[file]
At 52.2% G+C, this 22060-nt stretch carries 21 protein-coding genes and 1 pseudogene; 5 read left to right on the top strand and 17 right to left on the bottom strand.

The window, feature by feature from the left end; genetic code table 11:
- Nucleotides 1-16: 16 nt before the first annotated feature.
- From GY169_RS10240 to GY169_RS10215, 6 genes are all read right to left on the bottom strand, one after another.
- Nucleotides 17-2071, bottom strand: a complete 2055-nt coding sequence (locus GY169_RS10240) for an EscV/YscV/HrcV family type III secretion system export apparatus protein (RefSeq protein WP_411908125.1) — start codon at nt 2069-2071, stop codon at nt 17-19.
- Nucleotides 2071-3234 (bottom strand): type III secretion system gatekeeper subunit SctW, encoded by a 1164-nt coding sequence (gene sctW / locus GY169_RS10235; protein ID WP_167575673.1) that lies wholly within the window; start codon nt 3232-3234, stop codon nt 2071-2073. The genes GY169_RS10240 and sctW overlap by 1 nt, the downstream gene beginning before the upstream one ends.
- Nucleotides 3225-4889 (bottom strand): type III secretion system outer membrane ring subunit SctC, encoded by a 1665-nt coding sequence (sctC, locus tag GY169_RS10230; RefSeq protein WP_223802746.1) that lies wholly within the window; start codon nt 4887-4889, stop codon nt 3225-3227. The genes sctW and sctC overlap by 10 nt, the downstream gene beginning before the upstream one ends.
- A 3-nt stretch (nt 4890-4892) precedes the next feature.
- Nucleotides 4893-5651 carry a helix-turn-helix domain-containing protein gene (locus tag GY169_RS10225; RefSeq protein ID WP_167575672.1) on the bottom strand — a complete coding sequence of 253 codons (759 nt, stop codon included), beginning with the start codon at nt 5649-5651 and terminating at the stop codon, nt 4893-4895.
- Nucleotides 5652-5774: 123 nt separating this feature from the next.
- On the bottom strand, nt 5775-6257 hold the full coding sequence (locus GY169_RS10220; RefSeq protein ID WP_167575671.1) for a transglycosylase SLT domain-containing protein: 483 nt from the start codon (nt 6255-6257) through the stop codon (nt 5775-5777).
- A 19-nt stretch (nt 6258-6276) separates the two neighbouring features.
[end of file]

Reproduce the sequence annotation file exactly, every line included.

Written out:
At 52.2% G+C, this 22060-nt stretch carries 21 protein-coding genes and 1 pseudogene; 5 read left to right on the top strand and 17 right to left on the bottom strand.

The window, feature by feature from the left end; genetic code table 11:
- Nucleotides 1-16: 16 nt before the first annotated feature.
- From GY169_RS10240 to GY169_RS10215, 6 genes are all read right to left on the bottom strand, one after another.
- Nucleotides 17-2071, bottom strand: a complete 2055-nt coding sequence (locus GY169_RS10240) for an EscV/YscV/HrcV family type III secretion system export apparatus protein (RefSeq protein WP_411908125.1) — start codon at nt 2069-2071, stop codon at nt 17-19.
- Nucleotides 2071-3234 (bottom strand): type III secretion system gatekeeper subunit SctW, encoded by a 1164-nt coding sequence (gene sctW / locus GY169_RS10235; protein ID WP_167575673.1) that lies wholly within the window; start codon nt 3232-3234, stop codon nt 2071-2073. The genes GY169_RS10240 and sctW overlap by 1 nt, the downstream gene beginning before the upstream one ends.
- Nucleotides 3225-4889 (bottom strand): type III secretion system outer membrane ring subunit SctC, encoded by a 1665-nt coding sequence (sctC, locus tag GY169_RS10230; RefSeq protein WP_223802746.1) that lies wholly within the window; start codon nt 4887-4889, stop codon nt 3225-3227. The genes sctW and sctC overlap by 10 nt, the downstream gene beginning before the upstream one ends.
- A 3-nt stretch (nt 4890-4892) precedes the next feature.
- Nucleotides 4893-5651 carry a helix-turn-helix domain-containing protein gene (locus tag GY169_RS10225; RefSeq protein ID WP_167575672.1) on the bottom strand — a complete coding sequence of 253 codons (759 nt, stop codon included), beginning with the start codon at nt 5649-5651 and terminating at the stop codon, nt 4893-4895.
- Nucleotides 5652-5774: 123 nt separating this feature from the next.
- On the bottom strand, nt 5775-6257 hold the full coding sequence (locus GY169_RS10220; RefSeq protein ID WP_167575671.1) for a transglycosylase SLT domain-containing protein: 483 nt from the start codon (nt 6255-6257) through the stop codon (nt 5775-5777).
- A 19-nt stretch (nt 6258-6276) separates the two neighbouring features.